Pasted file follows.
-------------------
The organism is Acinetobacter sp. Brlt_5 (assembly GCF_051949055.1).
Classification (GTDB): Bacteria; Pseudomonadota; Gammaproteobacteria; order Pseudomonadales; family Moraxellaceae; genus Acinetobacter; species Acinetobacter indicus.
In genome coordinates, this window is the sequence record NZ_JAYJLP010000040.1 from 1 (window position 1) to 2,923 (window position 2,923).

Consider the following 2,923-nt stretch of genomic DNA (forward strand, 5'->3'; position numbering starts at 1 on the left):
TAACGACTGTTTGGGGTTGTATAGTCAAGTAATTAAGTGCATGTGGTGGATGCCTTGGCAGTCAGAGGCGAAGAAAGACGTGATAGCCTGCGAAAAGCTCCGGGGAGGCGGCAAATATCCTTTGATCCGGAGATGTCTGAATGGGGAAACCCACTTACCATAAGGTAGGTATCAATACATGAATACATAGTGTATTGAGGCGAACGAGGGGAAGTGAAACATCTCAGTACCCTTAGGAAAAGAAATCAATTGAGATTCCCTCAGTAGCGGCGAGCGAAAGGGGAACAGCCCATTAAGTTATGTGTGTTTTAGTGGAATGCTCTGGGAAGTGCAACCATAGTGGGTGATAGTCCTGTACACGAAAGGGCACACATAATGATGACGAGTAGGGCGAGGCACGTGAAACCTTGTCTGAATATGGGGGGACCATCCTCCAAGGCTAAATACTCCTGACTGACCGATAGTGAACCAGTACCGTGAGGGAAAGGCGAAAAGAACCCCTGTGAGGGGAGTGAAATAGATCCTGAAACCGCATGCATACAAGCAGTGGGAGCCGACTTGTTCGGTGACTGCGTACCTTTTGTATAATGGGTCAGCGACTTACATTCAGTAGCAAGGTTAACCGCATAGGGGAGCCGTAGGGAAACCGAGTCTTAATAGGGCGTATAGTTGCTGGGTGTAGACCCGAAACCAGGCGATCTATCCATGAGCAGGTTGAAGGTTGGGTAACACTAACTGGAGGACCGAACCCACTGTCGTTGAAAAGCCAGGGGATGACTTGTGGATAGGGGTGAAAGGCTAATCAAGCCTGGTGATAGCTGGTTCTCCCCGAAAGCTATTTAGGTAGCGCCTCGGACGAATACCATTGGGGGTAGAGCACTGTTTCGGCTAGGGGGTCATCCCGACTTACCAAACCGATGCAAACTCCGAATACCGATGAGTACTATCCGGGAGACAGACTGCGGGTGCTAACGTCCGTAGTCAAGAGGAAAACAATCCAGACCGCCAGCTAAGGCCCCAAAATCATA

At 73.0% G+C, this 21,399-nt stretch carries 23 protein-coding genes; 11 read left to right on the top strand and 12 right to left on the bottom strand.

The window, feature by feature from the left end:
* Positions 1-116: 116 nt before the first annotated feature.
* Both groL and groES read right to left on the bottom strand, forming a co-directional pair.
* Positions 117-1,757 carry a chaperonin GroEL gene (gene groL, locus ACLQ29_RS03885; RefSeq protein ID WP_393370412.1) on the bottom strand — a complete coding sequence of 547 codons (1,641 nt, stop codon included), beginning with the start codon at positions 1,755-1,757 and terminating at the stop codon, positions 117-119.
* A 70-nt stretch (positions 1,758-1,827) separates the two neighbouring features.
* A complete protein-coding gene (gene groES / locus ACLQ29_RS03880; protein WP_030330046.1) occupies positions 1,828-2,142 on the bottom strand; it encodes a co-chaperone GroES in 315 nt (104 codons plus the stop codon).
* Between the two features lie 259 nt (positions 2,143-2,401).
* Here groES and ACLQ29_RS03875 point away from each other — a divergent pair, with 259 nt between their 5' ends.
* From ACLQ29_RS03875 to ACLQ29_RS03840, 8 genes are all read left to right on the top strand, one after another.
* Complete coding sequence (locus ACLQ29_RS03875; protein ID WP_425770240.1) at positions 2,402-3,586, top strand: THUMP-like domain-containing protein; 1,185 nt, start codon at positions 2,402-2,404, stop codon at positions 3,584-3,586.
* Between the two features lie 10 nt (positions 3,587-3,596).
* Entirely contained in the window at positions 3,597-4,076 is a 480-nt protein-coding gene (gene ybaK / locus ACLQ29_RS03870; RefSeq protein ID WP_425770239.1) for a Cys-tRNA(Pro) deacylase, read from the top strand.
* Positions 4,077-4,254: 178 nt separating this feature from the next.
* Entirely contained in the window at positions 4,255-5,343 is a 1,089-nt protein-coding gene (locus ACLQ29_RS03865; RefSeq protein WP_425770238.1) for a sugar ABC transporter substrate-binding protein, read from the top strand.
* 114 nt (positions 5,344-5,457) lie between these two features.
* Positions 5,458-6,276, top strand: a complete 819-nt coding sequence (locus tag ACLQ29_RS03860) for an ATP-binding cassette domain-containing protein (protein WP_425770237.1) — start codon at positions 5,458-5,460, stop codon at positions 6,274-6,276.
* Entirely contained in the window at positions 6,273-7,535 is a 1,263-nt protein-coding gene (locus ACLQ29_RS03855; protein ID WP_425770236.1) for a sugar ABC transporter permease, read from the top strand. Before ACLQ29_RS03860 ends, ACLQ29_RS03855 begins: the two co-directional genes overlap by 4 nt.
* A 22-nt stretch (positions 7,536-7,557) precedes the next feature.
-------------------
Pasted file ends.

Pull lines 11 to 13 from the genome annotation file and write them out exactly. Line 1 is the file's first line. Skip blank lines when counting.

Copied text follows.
* A 70-nt stretch (positions 1,758-1,827) separates the two neighbouring features.
* A complete protein-coding gene (gene groES / locus ACLQ29_RS03880; protein WP_030330046.1) occupies positions 1,828-2,142 on the bottom strand; it encodes a co-chaperone GroES in 315 nt (104 codons plus the stop codon).
* Between the two features lie 259 nt (positions 2,143-2,401).